Because I am not an idiot I am a big fan of vaccines, one of the greatest creations of humanity – but that doesn’t mean they lack drawbacks.
The flu vaccine is particularly iffy, because influenza is a multi-faceted disease that changes shape every year. The long advance lead time on creating vaccines means that sometimes the vaccine isn’t terribly effective, as happened two winters ago. (The CDC has a good summary of how flu vaccines are designed and made here.) I get a flu shot every year because it’s more likely to help than not, and because I am edging close to what are euphemistically called the Golden Years. When I do get sick it lasts longer and hurts more, so there’s more value to avoiding illness.
But there’s another concern about flu vaccines: Some people say they can give you the flu, or cause flu-like symptoms. This seems a logical fear, since a vaccine works by tricking the body’s immune system into reacting by putting “dead” flu virus or bits of live viruses into our body, and “having the flu” is mostly the result of the immune system’s reaction to the virus.
I got a flu shot Tuesday at work, and on Wednesday I felt like crap: I was shivering when the house wasn’t cold, I was ache-y, and really tired. It felt like I had a mild case of flu. I slept 10 hours last night and feel better today, but it sure seems like the flu shot gave me a bit of flu.
The CDC says no, pointing to randomized trials in which people give placebo flu shots had the same amount of flu-like symptoms. As further evidence on the “no” side, I have gotten flu shots for years and never had a similar response before. And Tuesday was primary election day so I worked late after getting the shot, driving my long commute home at 1 a.m. whereas usually I’m in bed by 10. The sickness could easily have been my body reacting to fatigue or job stress – I don’t shrug that stuff off the way I used to.
But doggone it, it sure felt like correlation (flu shot one day, flu-ish the next) implies causation. If I was suspicious of vaccines, that could easily lock in an anti-vax certainty to the point that no evidence would ever overcome it. Personal experience trumps outside data, every time.
I’m not suspicious of vaccines because the evidence points that way, but even so it feels weird that I got sick. I admit I’ll be a little bit nervous next year when I get my flu shot.
I don’t take them, did in the 80s was sick for 8 weeks, and self employed it was disastrous. Haven’t had a flu since 2008. You undermine your immune system with all these artificial stimulus. And who knows what is in that needle. Requires a level of trust that is not warranted these days.
You do not “undermine your immune system” by taking vaccines. Not true, not a fact, not a real thing. That’s like saying you undermine your digestive system by eating food.
Wait, so you’re comparing vaccines to food?
The person administering the shot should ask you beforehand if you’ve got any symptoms of illness, and if so they should not give you the shot that day. In your case, it was probably the fatigue which was already bringing something on, even before you had the shot.
I felt fine at the time I got the shot. But yeah, it was the fatigue probably.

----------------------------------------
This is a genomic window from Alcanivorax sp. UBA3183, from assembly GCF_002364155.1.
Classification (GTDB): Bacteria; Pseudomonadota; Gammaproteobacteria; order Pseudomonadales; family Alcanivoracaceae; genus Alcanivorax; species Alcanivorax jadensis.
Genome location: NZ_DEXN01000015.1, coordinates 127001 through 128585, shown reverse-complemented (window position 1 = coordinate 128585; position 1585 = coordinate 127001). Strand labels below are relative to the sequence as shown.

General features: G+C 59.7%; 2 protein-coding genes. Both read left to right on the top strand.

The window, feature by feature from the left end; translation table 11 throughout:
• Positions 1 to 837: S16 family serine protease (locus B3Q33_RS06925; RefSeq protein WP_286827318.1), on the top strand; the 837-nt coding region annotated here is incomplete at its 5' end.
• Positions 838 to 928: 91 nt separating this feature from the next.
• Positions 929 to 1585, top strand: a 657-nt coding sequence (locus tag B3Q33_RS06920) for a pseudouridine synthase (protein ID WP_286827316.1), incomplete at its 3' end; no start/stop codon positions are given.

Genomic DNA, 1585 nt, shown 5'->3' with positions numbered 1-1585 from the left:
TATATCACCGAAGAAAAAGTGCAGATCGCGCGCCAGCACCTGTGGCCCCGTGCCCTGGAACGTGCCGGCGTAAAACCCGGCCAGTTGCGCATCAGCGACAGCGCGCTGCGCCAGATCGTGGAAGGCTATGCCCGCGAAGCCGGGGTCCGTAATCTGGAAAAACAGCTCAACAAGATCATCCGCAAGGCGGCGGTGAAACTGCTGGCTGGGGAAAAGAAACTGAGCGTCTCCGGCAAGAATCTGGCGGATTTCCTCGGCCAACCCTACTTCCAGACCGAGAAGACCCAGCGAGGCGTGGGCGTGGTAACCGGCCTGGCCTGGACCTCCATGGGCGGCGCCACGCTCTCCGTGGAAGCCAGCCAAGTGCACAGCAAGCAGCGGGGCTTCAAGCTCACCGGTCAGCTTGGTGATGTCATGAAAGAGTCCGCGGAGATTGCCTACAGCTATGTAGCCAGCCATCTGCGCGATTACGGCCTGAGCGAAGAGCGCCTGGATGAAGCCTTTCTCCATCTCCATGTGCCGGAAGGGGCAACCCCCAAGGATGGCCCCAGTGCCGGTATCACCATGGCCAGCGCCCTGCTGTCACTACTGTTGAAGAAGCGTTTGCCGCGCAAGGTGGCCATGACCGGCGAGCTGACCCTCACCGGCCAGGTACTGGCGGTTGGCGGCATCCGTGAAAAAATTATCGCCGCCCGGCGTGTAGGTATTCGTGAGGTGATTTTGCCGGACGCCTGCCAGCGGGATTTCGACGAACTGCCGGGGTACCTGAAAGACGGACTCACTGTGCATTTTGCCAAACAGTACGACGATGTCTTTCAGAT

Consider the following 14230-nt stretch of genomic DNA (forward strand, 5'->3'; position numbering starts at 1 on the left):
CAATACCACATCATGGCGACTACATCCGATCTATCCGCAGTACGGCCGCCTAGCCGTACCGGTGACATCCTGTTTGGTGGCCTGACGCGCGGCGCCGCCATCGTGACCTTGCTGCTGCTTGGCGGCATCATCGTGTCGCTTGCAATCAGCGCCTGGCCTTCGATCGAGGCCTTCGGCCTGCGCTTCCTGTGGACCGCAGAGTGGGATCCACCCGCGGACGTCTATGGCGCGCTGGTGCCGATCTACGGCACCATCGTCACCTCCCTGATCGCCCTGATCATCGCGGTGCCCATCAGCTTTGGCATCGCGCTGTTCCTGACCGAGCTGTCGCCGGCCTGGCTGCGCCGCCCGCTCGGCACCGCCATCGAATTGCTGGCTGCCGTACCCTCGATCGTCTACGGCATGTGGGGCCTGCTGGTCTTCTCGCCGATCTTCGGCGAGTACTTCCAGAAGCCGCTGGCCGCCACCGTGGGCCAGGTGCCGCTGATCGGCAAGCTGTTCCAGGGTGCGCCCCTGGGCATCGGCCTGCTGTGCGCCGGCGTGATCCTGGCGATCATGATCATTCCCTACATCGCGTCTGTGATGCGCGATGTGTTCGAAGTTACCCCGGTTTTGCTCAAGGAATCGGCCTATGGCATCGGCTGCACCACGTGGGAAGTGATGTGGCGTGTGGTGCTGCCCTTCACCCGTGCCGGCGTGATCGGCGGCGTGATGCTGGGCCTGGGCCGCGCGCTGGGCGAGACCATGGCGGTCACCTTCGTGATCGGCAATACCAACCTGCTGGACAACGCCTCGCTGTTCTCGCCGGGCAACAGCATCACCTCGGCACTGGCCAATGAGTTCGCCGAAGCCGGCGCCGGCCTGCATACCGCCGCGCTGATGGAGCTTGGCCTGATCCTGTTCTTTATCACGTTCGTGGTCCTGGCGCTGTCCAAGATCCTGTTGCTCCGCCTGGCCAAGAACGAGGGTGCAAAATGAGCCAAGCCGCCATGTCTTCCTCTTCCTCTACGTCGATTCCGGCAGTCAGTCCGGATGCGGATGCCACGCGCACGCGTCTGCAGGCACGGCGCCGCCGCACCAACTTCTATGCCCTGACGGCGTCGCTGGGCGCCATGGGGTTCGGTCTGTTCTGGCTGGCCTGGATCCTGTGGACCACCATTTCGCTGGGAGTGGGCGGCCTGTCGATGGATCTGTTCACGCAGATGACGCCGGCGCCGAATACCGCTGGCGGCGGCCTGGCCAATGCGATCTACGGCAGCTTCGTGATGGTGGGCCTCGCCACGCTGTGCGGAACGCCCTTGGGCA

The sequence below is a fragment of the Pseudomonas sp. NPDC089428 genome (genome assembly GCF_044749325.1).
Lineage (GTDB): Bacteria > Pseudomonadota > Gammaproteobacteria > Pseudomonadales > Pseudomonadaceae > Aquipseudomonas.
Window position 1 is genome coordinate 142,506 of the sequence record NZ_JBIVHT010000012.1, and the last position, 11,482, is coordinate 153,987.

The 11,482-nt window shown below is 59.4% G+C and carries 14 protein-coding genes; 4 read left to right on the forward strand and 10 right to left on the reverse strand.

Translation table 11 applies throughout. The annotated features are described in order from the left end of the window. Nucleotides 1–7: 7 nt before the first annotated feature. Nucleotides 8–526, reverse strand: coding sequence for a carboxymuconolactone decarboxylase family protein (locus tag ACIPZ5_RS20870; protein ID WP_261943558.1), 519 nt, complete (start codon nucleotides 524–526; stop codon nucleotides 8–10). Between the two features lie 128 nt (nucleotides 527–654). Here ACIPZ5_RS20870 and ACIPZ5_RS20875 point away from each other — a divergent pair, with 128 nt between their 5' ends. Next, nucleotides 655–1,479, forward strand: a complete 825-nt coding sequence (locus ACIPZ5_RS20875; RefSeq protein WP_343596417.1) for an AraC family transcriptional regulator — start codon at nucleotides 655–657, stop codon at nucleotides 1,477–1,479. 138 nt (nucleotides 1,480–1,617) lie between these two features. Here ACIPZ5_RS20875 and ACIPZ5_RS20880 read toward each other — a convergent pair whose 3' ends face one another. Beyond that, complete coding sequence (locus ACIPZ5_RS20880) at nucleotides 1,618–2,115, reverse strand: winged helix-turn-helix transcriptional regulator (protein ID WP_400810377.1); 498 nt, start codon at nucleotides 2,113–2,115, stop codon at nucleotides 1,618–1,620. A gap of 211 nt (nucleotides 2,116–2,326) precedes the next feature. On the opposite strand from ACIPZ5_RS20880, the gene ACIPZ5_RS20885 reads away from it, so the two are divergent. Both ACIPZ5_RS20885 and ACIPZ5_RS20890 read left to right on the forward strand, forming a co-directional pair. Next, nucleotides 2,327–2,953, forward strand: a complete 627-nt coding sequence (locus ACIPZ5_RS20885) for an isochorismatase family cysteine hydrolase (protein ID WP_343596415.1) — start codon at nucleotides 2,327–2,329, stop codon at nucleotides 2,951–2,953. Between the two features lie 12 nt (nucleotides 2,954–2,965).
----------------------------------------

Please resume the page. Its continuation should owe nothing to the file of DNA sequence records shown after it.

So I got m flu shot this year on a Friday. Late that night I had sweats and chills. During the night I started vomiting and I was achy all over. I had a terrible headache, and was sweaty and feverish he next day. This lasted through Sunday morning. Could it have been m flu shot – or could I have picked up something from he Doctor’s office the day I was getting the shot… after all, because SICK people go to he doctor…
I think you forget the fact that the vaccines purpose is to activate the immune systems response for that virus, which in turn can make you feel like crap for awhile while it goes into overdrive fighting the ‘supposed’ invaders. This in turn creates antibodies that will continue to look for that ‘invader’ in the near future. But the action of the false virus does create a immune response which can make you feel nasty for a bit as it does its work. A little nasty now can prevent a WHOLE lot of real nasty later.
That is interesting because yesterday I too felt flu-y. But no shot. Just tired and ache-y and the wrong temperature. Weather? Allergies? Fatigue? Mostly I “blame” kids back in school picking up the round bugs from other kids, and dropping them at the store on their way home when they unusually stopped to get a treat. They left those round bugs them there for the first time all summer which infected my square-bug resistant self.
This has happened to me TWICE. The first time was 3 years ago, got the shot late afternoon and by early evening I had a high fever, chills, achy, flu feeling. Went to bed early and by the middle of the next day I felt better. Two years ago I ended up with the flu in September before the flu shot was available, I was miserably sick for about 10 days. After I recovered my doctor recommended I still get the shot to cover against other strains since I am susceptible to pneumonia. Again, I got the shot mid-day and by early evening I had a high fever, chills, aches and felt just like I did when I had the flu a few weeks prior. Again, by the middle of the next day I was feeling better. Having the flu was miserable, but I’m always a bit nervous about getting the shot now. I don’t believe it is a coincidence and I’m scared about a more serious side effect.
I get flu shot end of August, every year the kids get sick first week of September!!!! By November everyone is sick! It takes two weeks for the shot to help!!
LOl, you lost all credibility after “Because I am not an idiot I am a big fan of vaccines”.